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WAN acceleration scalability: Part 3

As WAN acceleration becomes more critical to business operations, the average size and scope of deployment is steadily increasing. In this tip, we wrap up our series on considerations for scaling a WAN acceleration solution that are critical when building a large network.

Numerous factors affect the scalability of a WAN acceleration solution, from hardware architecture to ease of use. In the last two tips, we highlighted several considerations for scaling a WAN acceleration solution. Here we'll look at four more. Some of these are a bit more esoteric than the typical "speeds and feeds" that most people associate with scalability, but they are just as critical when building a large network.

7. RAM vs. disk-based data reduction

The amount of storage used with data reduction techniques will affect overall performance in larger networks. That is because the efficiency of a compression or data-reduction technique is dependent on the likelihood that data streams that have traversed the network in the past can be recognized on subsequent passes and eliminated across the WAN.

Read the entire series
WAN acceleration scalability: 1

WAN acceleration scalability: 2

WAN acceleration scalability: 3
The most effective data-reduction techniques leverage appliances' hard drives to store several weeks' or months' worth of traffic patterns, a concept called "disk-based data reduction." This efficiently eliminates the transfer of duplicate data by collecting information over extended periods of time. In contrast, some products perform data reduction in RAM (as opposed to using disk drives). The two solutions may provide similar benchmark results for short data runs (e.g., in simple lab tests), but significant differences will be seen over time and under increased load. Better long-term memory and higher storage capacity will perform better in real-world environments as resources fill up and more information is learned about the particular network environment.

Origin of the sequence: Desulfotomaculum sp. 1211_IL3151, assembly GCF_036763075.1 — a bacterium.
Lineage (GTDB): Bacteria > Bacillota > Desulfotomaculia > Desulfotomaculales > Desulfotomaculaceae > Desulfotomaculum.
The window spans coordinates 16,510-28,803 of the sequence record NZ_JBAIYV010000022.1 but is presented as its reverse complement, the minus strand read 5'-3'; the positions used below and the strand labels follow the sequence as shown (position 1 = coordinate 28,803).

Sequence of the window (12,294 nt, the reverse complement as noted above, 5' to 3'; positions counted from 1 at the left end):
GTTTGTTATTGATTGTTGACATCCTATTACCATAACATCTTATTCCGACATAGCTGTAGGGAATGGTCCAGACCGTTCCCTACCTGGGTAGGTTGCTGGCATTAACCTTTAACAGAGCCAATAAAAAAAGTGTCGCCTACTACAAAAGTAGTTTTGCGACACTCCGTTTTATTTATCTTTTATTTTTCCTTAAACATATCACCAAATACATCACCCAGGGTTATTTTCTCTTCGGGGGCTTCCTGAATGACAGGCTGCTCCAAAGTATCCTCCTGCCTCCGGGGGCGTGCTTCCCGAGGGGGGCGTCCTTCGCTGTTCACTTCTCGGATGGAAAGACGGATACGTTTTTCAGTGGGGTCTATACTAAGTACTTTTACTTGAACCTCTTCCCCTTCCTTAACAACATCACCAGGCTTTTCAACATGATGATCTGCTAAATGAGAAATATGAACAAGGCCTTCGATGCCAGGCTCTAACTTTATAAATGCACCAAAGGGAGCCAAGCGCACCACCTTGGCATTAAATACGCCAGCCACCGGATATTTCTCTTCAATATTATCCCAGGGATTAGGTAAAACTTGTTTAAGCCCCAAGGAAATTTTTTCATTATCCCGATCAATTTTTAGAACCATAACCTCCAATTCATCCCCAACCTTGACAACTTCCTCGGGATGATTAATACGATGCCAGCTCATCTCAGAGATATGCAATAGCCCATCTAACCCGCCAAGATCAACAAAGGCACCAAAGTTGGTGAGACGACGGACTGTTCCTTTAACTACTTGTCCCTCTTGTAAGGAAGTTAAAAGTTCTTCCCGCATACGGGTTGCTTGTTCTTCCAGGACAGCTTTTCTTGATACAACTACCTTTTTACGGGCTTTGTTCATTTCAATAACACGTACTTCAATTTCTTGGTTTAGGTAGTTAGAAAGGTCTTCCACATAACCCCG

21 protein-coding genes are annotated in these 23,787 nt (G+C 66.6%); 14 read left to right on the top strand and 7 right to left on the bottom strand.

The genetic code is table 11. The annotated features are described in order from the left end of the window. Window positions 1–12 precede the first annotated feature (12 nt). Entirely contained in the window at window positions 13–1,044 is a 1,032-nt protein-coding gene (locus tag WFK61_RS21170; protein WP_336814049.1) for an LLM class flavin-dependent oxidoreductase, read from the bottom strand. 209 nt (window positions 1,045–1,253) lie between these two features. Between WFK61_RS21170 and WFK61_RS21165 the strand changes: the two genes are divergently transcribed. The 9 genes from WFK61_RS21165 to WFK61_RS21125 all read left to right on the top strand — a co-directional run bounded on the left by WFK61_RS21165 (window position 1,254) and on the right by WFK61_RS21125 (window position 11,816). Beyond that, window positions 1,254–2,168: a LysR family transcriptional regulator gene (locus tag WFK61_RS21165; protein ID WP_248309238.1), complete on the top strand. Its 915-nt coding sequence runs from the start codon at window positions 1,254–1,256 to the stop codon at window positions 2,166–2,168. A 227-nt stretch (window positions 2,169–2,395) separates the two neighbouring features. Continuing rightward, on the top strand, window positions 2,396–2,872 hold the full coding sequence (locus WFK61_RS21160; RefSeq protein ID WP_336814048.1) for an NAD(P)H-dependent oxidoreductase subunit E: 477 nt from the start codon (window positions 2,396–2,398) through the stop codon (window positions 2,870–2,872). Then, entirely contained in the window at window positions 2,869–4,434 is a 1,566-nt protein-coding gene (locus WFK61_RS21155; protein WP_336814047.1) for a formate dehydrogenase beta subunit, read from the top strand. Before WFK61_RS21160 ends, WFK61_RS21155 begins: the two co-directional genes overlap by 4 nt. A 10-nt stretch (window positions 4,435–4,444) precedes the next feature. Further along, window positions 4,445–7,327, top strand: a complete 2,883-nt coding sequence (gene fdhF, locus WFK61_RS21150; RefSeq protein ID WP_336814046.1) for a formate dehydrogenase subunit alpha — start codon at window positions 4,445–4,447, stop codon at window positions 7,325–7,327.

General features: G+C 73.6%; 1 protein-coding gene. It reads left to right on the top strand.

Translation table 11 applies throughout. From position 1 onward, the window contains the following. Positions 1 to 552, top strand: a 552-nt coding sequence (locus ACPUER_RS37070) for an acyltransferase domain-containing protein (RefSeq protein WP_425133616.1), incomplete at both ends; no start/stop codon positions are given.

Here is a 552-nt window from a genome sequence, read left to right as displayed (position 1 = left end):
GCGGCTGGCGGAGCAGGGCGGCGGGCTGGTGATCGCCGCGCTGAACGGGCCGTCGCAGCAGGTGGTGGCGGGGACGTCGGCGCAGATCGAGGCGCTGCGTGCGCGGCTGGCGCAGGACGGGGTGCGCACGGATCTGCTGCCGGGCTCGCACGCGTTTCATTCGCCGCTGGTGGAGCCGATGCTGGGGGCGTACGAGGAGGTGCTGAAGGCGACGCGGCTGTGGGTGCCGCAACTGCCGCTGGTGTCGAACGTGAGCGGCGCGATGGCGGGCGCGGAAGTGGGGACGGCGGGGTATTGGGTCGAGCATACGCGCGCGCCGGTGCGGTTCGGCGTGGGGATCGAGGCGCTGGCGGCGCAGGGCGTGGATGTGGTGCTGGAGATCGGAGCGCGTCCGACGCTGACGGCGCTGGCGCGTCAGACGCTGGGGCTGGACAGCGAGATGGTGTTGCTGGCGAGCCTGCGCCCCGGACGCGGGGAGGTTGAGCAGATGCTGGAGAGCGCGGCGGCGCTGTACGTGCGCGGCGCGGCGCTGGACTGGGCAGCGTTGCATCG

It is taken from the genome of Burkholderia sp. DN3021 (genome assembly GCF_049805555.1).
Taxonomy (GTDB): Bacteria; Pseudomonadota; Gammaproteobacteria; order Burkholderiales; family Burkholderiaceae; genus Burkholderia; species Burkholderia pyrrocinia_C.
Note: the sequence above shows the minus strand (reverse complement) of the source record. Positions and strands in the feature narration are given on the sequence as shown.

A fully utilized 155 Mbps WAN link, for example, will send 60 gigabytes (GB) of data per hour in a single direction (120 GB per hour if operating in full duplex). At 12% utilization, that same link will send nearly a terabyte (TB) of traffic over a 24-hour period. A WAN acceleration appliance that has a large, rapidly referenceable data store of multiple TBs will be extremely efficient in this type of environment. In contrast, an appliance that operates only out of physical RAM will be limited to 4 GB or 8 GB of active data store, resulting in less than 10 minutes of traffic retention. The differences may not be noticeable when transferring small file sets (e.g., a few GBs), but they are apparent when large volumes of information are sent over extended periods of time, as is the case with data center replication and disaster recovery.

8. Effective storage capacity vs. stated capacity

When performing disk-based data reduction, vendors use different methods to store information. Some techniques are more efficient than others and result in better usage of available storage space, which leads to improved scalability.